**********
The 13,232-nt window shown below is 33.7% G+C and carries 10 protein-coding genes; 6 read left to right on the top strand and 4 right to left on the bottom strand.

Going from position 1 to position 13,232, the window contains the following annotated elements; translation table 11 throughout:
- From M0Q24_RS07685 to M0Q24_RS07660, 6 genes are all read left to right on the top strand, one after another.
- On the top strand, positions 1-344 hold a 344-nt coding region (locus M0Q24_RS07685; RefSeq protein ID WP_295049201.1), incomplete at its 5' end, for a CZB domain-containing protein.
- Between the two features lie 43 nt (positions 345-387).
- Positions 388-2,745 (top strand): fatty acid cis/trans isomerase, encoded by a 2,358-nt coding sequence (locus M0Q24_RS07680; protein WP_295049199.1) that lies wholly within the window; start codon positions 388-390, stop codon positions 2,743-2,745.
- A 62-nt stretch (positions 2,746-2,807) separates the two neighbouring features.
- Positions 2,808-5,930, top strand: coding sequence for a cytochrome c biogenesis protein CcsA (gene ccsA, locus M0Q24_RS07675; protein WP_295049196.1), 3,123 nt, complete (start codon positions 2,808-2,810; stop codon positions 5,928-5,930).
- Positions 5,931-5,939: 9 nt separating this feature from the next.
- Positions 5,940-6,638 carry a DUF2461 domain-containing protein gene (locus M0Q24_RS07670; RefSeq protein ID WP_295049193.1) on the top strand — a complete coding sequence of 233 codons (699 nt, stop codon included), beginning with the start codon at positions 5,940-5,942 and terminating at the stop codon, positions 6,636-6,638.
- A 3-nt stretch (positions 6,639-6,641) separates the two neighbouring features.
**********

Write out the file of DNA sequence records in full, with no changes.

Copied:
The 13,232-nt window shown below is 33.7% G+C and carries 10 protein-coding genes; 6 read left to right on the top strand and 4 right to left on the bottom strand.

Going from position 1 to position 13,232, the window contains the following annotated elements; translation table 11 throughout:
- From M0Q24_RS07685 to M0Q24_RS07660, 6 genes are all read left to right on the top strand, one after another.
- On the top strand, positions 1-344 hold a 344-nt coding region (locus M0Q24_RS07685; RefSeq protein ID WP_295049201.1), incomplete at its 5' end, for a CZB domain-containing protein.
- Between the two features lie 43 nt (positions 345-387).
- Positions 388-2,745 (top strand): fatty acid cis/trans isomerase, encoded by a 2,358-nt coding sequence (locus M0Q24_RS07680; protein WP_295049199.1) that lies wholly within the window; start codon positions 388-390, stop codon positions 2,743-2,745.
- A 62-nt stretch (positions 2,746-2,807) separates the two neighbouring features.
- Positions 2,808-5,930, top strand: coding sequence for a cytochrome c biogenesis protein CcsA (gene ccsA, locus M0Q24_RS07675; protein WP_295049196.1), 3,123 nt, complete (start codon positions 2,808-2,810; stop codon positions 5,928-5,930).
- Positions 5,931-5,939: 9 nt separating this feature from the next.
- Positions 5,940-6,638 carry a DUF2461 domain-containing protein gene (locus M0Q24_RS07670; RefSeq protein ID WP_295049193.1) on the top strand — a complete coding sequence of 233 codons (699 nt, stop codon included), beginning with the start codon at positions 5,940-5,942 and terminating at the stop codon, positions 6,636-6,638.
- A 3-nt stretch (positions 6,639-6,641) separates the two neighbouring features.